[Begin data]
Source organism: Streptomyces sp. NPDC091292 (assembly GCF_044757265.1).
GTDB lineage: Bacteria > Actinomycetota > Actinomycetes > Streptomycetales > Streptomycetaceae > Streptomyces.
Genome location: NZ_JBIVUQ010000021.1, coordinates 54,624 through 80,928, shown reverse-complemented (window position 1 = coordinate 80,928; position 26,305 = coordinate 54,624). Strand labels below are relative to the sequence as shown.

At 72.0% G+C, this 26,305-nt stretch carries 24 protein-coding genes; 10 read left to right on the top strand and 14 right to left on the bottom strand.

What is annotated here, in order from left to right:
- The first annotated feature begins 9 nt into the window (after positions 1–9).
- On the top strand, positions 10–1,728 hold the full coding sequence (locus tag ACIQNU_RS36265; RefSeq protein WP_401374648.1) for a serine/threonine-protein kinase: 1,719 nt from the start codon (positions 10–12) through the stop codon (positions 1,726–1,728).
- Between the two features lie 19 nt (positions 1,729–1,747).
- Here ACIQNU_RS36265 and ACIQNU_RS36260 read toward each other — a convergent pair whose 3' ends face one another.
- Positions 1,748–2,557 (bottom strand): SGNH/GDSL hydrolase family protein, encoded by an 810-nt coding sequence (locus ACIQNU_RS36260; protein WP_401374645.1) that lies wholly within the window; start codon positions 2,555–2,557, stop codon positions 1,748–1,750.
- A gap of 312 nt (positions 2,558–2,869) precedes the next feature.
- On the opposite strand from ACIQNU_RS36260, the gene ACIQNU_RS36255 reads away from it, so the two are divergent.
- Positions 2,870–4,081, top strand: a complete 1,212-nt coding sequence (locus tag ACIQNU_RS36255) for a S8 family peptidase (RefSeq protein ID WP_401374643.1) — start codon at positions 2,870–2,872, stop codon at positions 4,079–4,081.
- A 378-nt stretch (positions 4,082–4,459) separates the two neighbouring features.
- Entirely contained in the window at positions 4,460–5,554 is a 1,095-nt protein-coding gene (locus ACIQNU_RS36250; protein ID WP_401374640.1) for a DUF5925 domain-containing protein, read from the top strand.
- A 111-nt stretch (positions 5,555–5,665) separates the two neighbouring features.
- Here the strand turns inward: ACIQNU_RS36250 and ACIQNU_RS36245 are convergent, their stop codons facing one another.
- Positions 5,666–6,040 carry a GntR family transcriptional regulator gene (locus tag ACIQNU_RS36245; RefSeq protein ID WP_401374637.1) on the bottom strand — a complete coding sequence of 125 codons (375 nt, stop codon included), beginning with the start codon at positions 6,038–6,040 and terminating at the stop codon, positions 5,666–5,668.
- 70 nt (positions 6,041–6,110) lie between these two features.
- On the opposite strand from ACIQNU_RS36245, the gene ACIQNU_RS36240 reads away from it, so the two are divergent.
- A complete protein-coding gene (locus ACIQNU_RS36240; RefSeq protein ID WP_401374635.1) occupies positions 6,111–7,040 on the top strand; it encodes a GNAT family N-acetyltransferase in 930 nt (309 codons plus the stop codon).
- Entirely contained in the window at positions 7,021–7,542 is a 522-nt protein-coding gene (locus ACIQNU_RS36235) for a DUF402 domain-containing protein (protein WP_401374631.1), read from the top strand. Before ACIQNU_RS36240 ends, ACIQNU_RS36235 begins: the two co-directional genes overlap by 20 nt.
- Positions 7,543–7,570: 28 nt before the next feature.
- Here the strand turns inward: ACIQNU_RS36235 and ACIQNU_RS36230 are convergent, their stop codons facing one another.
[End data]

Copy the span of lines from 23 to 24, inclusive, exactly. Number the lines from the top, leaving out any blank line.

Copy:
- Positions 7,543–7,570: 28 nt before the next feature.
- Here the strand turns inward: ACIQNU_RS36235 and ACIQNU_RS36230 are convergent, their stop codons facing one another.